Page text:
End-of-life notice: American Legal Ethics Library
As of March 1, 2013, the Legal Information Institute is no longer maintaining the information in the American Legal Ethics Library. It is no longer possible for us to maintain it at a level of completeness and accuracy given its staffing needs. It is very possible that we will revive it at a future time. At this point, it is in need of a complete technological renovation and reworking of the "correspondent firm" model which successfully sustained it for many years.
Many people have contributed time and effort to the project over the years, and we would like to thank them. In particular, Roger Cramton and Peter Martin not only conceived ALEL but gave much of their own labor to it. We are also grateful to Brad Wendel for his editorial contributions, to Brian Toohey and all at Jones Day for their efforts, and to all of our correspondents and contributors. Thank you.
We regret any inconvenience.
Some portions of the collection may already be severely out of date, so please be cautious in your use of this material.
Colorado Disciplinary Rules of Professional Conduct
Comment - Rule
 This Rule permits a selling lawyer, law firm, or the representatives of a deceased, disabled or disappeared lawyer to obtain compensation for the reasonable value of a private law practice in the same manner as withdrawing partners or shareholders of law firms. See Rules 5.4 and 5.6. This Rule does not apply to the transfer of responsibility for legal representation from one lawyer or firm to another when such transfers are unrelated to the sale of a practice. For transfer of individual files in other circumstances, see Rules 1.15(b) and 1.16(d).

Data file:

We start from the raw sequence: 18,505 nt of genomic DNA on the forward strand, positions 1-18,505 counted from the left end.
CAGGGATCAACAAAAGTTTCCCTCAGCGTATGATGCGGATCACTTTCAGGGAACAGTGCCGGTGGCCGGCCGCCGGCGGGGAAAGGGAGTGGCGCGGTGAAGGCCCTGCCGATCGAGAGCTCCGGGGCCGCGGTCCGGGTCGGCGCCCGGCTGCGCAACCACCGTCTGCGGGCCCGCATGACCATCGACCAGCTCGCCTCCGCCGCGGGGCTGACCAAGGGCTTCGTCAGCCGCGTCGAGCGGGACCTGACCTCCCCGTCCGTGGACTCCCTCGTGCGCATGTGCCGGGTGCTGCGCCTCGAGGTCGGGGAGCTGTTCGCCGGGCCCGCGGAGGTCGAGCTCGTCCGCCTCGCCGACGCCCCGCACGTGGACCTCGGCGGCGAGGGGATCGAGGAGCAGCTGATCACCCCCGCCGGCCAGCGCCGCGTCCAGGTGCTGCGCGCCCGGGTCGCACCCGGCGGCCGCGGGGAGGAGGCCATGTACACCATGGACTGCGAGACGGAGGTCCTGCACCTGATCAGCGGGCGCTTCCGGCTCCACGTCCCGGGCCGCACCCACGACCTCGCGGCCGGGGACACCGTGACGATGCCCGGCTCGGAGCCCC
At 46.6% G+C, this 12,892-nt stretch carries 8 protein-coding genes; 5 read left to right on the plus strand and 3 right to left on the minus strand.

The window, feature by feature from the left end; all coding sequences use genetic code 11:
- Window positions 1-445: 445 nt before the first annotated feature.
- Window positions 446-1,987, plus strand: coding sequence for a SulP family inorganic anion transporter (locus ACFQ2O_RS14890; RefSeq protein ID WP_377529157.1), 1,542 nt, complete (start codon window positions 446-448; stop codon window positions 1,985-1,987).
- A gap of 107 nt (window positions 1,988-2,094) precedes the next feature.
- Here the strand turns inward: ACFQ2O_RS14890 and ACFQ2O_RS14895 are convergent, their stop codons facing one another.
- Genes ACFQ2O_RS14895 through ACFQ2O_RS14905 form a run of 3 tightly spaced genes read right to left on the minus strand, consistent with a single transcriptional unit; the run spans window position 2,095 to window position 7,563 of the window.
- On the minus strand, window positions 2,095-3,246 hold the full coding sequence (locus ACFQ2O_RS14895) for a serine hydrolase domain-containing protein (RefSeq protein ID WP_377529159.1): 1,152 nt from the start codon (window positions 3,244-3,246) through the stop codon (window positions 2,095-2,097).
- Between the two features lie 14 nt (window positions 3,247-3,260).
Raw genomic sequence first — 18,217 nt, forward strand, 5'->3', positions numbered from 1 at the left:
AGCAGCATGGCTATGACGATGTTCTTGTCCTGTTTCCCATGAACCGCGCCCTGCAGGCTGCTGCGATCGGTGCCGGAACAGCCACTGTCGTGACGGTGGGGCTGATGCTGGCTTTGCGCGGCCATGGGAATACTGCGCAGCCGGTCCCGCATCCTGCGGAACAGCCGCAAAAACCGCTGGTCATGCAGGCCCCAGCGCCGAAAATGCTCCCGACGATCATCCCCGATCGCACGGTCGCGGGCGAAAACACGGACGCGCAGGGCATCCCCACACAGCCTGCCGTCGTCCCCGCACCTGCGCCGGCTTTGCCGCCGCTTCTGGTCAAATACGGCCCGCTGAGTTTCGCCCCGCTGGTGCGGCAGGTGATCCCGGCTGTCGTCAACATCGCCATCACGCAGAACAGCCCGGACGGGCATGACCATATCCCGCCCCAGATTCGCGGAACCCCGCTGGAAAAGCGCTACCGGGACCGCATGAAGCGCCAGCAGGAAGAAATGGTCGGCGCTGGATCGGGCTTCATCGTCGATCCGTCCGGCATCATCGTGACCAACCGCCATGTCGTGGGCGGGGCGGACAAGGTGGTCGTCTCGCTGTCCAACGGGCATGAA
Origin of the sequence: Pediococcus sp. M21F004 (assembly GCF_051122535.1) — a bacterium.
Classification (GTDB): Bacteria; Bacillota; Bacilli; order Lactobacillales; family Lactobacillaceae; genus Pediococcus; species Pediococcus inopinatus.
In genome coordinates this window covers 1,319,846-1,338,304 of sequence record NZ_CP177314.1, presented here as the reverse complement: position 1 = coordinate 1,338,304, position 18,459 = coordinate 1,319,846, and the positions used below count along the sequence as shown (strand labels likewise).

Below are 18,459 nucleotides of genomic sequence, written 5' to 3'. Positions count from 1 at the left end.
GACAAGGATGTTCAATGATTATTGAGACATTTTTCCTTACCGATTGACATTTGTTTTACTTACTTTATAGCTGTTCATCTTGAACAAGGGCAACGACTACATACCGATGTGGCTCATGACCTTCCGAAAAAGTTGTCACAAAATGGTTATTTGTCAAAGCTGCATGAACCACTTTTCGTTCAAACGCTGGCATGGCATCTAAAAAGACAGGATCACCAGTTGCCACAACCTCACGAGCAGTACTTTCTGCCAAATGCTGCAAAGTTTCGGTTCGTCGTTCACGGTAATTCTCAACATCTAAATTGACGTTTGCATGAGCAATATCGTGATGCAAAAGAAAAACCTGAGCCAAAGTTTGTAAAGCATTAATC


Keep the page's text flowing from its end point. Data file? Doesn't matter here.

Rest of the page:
A lawyer participating in the sale of a law practice is subject to the ethical standards that apply when involving another lawyer in the representation of a client. These include, for example, the seller's obligation to act competently in identifying a purchaser qualified to assume the representation of the client and the purchaser's obligation to undertake the representation competently, Rule 1.1; the obligation to avoid disqualifying conflicts and to secure client consent after consultation for those conflicts that can be waived, Rule 1.7; and the obligation to protect information relating to the representation, Rules 1.6 and 1.9.
Selling Entire Practice
 When a lawyer is closing a private practice, the lawyer may negotiate with a purchaser for the reasonable value of the practice that has been developed by the seller. A seller may agree to transfer matters in one legal field to one purchaser, while transferring matters in another legal field to a separate purchaser. However, a lawyer may not sell individual files piecemeal.
Termination of Practice by the Seller
 The requirement that all of the private practice be sold is satisfied if the seller in good faith makes the entire practice available for sale to the purchaser. The fact that a number of the seller's clients decide not to be represented by the purchaser but take their matters elsewhere, therefore, does not result in a violation. Neither does a return to private practice as a result of an unanticipated change in circumstances result in a violation. For example, a lawyer who has sold the practice to accept an appointment to judicial office does not violate the requirement that the sale be attendant to cessation of practice if the lawyer later resumes private practice upon being defeated in a contested or a retention election for the office.
 The requirement that the seller cease to engage in the private practice of law does not prohibit employment as a lawyer on the staff of a public agency or a legal services entity which provides legal services to the poor, or as in-house counsel to a business.
 The Rule permits a sale attendant upon retirement from the private practice of law within the state of Colorado. Its provisions, therefore, accommodate the lawyer who sells the practice upon the occasion of moving to another state.